The Small Business Innovation and Research (SBIR) Phase I grant was from the US Food and Drug Administration.
The Phase I study will focus on detection of Salmonella in ready-to-eat (RTE) foods with Salmonella Typhimurium as a model pathogen.
The automated system is based on integration of patented sample preparation and patent-pending self-contained microfluidic assay cartridge technology.
It can address limitations of current microbial detection methods, e.g., laboriousness and tediousness (culture methods), complexity and high skill requirement (PCR), lack of sensitivity (lateral flow immuno-strip tests) or specificity (conventional ATP bioluminescence).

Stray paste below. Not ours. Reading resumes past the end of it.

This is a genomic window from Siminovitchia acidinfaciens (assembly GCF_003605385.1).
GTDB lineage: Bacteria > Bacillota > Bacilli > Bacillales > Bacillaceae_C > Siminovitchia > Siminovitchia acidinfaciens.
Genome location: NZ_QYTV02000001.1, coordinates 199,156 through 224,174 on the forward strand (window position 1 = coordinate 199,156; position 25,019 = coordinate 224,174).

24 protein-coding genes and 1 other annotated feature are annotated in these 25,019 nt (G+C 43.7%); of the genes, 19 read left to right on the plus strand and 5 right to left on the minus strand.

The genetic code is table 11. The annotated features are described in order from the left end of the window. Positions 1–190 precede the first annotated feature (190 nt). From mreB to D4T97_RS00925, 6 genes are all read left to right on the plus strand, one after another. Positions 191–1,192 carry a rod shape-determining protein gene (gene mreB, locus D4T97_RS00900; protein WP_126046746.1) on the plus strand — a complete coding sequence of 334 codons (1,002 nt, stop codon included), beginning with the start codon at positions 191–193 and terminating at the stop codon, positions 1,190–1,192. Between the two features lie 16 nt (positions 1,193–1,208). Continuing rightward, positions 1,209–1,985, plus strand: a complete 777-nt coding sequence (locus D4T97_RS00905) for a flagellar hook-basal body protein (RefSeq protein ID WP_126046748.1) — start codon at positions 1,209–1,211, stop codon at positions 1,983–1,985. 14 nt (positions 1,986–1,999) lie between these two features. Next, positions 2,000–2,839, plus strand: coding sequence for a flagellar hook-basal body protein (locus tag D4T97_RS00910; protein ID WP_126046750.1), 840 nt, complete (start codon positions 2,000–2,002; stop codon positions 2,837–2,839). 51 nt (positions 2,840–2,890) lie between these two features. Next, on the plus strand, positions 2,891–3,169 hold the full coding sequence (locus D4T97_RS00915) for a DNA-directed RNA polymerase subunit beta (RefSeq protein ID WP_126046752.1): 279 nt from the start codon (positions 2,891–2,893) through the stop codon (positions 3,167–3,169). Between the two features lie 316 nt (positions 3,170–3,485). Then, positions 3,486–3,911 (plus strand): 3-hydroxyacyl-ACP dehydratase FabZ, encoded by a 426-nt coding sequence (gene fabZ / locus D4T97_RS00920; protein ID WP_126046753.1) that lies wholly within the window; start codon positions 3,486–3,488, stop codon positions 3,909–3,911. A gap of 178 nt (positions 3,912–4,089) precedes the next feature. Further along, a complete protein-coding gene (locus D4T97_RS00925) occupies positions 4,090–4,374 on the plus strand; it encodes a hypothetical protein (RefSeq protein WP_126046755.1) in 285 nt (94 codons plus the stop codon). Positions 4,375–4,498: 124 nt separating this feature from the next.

Although research associated with this grant focuses on detection of Salmonella, the technology is applicable to other foodborne pathogens, said the firm.
Current detection of bacterial pathogens in food and other matrices still heavily relies on culture methods, which are time-consuming, often taking up to 48 hours or more.
Rapid and sensitive detection of pathogens will help prevent foodborne infections, help protect the public health and reduce medical costs and productivity losses, added the VIC Technology Venture Development portfolio company.
BioDetection Instruments was formed in 2003 to commercialize patent-pending technology licensed from the University of Arkansas for the rapid detection of pathogens in food products.